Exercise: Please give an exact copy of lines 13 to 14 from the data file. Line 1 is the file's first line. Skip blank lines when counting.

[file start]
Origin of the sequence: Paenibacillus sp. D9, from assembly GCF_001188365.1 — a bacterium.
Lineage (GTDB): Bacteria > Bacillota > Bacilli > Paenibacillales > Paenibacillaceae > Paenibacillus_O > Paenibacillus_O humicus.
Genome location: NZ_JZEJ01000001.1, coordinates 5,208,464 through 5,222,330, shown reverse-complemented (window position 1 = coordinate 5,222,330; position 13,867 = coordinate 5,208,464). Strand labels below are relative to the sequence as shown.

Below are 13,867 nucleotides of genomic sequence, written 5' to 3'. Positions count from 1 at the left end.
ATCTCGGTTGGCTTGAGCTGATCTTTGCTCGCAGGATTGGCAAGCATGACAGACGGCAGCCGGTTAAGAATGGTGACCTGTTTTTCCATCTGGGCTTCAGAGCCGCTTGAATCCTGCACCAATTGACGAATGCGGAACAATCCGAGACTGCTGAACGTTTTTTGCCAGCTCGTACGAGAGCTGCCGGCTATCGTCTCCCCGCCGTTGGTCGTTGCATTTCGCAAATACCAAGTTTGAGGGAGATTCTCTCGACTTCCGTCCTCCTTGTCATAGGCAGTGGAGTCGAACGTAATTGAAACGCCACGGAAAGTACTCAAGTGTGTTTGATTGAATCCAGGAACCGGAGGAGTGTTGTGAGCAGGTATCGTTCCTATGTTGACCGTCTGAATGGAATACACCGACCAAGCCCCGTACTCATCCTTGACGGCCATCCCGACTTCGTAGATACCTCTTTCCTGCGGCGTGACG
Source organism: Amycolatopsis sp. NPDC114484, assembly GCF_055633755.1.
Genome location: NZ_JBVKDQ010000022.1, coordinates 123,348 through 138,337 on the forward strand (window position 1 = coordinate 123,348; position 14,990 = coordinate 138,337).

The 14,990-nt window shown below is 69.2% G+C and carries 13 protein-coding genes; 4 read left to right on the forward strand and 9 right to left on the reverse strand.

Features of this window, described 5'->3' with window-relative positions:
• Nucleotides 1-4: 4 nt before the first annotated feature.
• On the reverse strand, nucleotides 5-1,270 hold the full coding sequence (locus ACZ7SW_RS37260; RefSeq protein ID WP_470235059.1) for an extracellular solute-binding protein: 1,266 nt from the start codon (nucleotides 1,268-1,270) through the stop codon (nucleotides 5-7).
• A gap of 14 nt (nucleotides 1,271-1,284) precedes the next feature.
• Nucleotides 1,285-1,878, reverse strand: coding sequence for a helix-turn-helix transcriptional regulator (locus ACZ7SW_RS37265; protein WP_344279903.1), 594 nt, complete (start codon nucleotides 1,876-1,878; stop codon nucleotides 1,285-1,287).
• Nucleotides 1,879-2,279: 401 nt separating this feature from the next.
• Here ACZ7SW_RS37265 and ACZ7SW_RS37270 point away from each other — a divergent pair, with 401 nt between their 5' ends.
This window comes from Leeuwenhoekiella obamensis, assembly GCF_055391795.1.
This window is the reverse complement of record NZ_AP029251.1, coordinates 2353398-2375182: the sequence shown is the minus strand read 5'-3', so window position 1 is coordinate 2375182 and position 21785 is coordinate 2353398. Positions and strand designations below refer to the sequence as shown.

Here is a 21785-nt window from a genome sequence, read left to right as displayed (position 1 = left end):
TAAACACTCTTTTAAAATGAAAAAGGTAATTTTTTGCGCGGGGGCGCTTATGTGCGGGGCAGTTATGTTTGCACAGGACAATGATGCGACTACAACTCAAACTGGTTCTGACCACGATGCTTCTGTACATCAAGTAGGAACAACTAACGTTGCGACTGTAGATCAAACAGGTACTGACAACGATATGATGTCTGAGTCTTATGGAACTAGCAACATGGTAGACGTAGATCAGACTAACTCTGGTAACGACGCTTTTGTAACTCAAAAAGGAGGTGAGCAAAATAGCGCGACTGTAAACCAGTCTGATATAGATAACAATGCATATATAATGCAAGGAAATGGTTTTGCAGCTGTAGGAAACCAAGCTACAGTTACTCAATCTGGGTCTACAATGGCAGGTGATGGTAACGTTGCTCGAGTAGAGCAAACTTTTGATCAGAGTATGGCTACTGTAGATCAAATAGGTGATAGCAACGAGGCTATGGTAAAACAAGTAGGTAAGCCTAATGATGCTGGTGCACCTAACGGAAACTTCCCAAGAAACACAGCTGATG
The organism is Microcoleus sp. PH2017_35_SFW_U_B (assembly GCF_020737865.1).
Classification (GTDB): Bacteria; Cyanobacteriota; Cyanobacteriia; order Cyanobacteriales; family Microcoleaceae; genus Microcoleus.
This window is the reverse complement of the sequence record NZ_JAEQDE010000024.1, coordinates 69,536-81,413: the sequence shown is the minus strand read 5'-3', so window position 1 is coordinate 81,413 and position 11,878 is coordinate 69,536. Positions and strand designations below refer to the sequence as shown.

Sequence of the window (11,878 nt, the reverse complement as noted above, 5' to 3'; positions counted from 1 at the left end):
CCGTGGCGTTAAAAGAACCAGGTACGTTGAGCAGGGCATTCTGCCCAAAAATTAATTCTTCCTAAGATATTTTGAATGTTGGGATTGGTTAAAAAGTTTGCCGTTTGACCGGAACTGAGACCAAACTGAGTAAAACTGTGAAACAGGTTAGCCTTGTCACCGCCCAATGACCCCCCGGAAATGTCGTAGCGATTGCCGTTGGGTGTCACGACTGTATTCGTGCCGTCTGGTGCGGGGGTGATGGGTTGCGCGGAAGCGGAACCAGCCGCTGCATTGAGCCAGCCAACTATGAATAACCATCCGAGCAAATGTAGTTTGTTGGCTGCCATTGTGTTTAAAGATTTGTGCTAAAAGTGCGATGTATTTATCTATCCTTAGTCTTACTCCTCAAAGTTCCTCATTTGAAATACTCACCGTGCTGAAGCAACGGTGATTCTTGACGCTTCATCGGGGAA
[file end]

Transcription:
• Nucleotides 1,285-1,878, reverse strand: coding sequence for a helix-turn-helix transcriptional regulator (locus ACZ7SW_RS37265; protein WP_344279903.1), 594 nt, complete (start codon nucleotides 1,876-1,878; stop codon nucleotides 1,285-1,287).
• Nucleotides 1,879-2,279: 401 nt separating this feature from the next.